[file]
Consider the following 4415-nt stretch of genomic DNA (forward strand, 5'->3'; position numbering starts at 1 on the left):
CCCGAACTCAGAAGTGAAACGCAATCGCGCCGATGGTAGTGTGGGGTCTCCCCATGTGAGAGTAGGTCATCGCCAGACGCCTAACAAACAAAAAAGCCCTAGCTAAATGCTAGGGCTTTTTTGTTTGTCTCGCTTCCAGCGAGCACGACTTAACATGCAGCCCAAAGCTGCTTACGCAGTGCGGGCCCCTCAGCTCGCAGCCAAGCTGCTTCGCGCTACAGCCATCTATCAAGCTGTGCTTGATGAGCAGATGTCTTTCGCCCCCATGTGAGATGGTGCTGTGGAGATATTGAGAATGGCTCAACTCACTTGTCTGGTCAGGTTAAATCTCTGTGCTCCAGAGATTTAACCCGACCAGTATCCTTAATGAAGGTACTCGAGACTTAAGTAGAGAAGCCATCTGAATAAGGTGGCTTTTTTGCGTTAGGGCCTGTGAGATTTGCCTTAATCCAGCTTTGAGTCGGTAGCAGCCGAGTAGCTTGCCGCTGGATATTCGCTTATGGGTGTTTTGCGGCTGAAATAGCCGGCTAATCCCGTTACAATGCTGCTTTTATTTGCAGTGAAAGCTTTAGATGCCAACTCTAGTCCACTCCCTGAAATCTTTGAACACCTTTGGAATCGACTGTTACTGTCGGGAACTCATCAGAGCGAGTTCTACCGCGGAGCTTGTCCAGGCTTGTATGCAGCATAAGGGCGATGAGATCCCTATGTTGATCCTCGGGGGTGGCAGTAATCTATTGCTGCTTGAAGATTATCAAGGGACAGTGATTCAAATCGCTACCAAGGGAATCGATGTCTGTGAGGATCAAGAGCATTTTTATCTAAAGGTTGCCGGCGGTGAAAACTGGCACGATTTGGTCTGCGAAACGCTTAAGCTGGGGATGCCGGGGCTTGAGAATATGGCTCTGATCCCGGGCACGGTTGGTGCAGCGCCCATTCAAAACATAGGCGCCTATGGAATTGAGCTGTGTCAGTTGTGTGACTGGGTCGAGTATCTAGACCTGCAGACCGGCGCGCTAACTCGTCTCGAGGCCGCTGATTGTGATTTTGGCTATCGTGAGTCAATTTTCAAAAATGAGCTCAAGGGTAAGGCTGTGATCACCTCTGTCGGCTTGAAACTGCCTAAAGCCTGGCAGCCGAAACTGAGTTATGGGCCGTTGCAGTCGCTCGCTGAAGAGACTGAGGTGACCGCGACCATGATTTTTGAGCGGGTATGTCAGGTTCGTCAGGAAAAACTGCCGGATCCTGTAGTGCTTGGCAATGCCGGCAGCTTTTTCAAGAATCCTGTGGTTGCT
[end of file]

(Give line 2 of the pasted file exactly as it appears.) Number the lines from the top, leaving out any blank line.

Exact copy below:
CCCGAACTCAGAAGTGAAACGCAATCGCGCCGATGGTAGTGTGGGGTCTCCCCATGTGAGAGTAGGTCATCGCCAGACGCCTAACAAACAAAAAAGCCCTAGCTAAATGCTAGGGCTTTTTTGTTTGTCTCGCTTCCAGCGAGCACGACTTAACATGCAGCCCAAAGCTGCTTACGCAGTGCGGGCCCCTCAGCTCGCAGCCAAGCTGCTTCGCGCTACAGCCATCTATCAAGCTGTGCTTGATGAGCAGATGTCTTTCGCCCCCATGTGAGATGGTGCTGTGGAGATATTGAGAATGGCTCAACTCACTTGTCTGGTCAGGTTAAATCTCTGTGCTCCAGAGATTTAACCCGACCAGTATCCTTAATGAAGGTACTCGAGACTTAAGTAGAGAAGCCATCTGAATAAGGTGGCTTTTTTGCGTTAGGGCCTGTGAGATTTGCCTTAATCCAGCTTTGAGTCGGTAGCAGCCGAGTAGCTTGCCGCTGGATATTCGCTTATGGGTGTTTTGCGGCTGAAATAGCCGGCTAATCCCGTTACAATGCTGCTTTTATTTGCAGTGAAAGCTTTAGATGCCAACTCTAGTCCACTCCCTGAAATCTTTGAACACCTTTGGAATCGACTGTTACTGTCGGGAACTCATCAGAGCGAGTTCTACCGCGGAGCTTGTCCAGGCTTGTATGCAGCATAAGGGCGATGAGATCCCTATGTTGATCCTCGGGGGTGGCAGTAATCTATTGCTGCTTGAAGATTATCAAGGGACAGTGATTCAAATCGCTACCAAGGGAATCGATGTCTGTGAGGATCAAGAGCATTTTTATCTAAAGGTTGCCGGCGGTGAAAACTGGCACGATTTGGTCTGCGAAACGCTTAAGCTGGGGATGCCGGGGCTTGAGAATATGGCTCTGATCCCGGGCACGGTTGGTGCAGCGCCCATTCAAAACATAGGCGCCTATGGAATTGAGCTGTGTCAGTTGTGTGACTGGGTCGAGTATCTAGACCTGCAGACCGGCGCGCTAACTCGTCTCGAGGCCGCTGATTGTGATTTTGGCTATCGTGAGTCAATTTTCAAAAATGAGCTCAAGGGTAAGGCTGTGATCACCTCTGTCGGCTTGAAACTGCCTAAAGCCTGGCAGCCGAAACTGAGTTATGGGCCGTTGCAGTCGCTCGCTGAAGAGACTGAGGTGACCGCGACCATGATTTTTGAGCGGGTATGTCAGGTTCGTCAGGAAAAACTGCCGGATCCTGTAGTGCTTGGCAATGCCGGCAGCTTTTTCAAGAATCCTGTGGTTGCT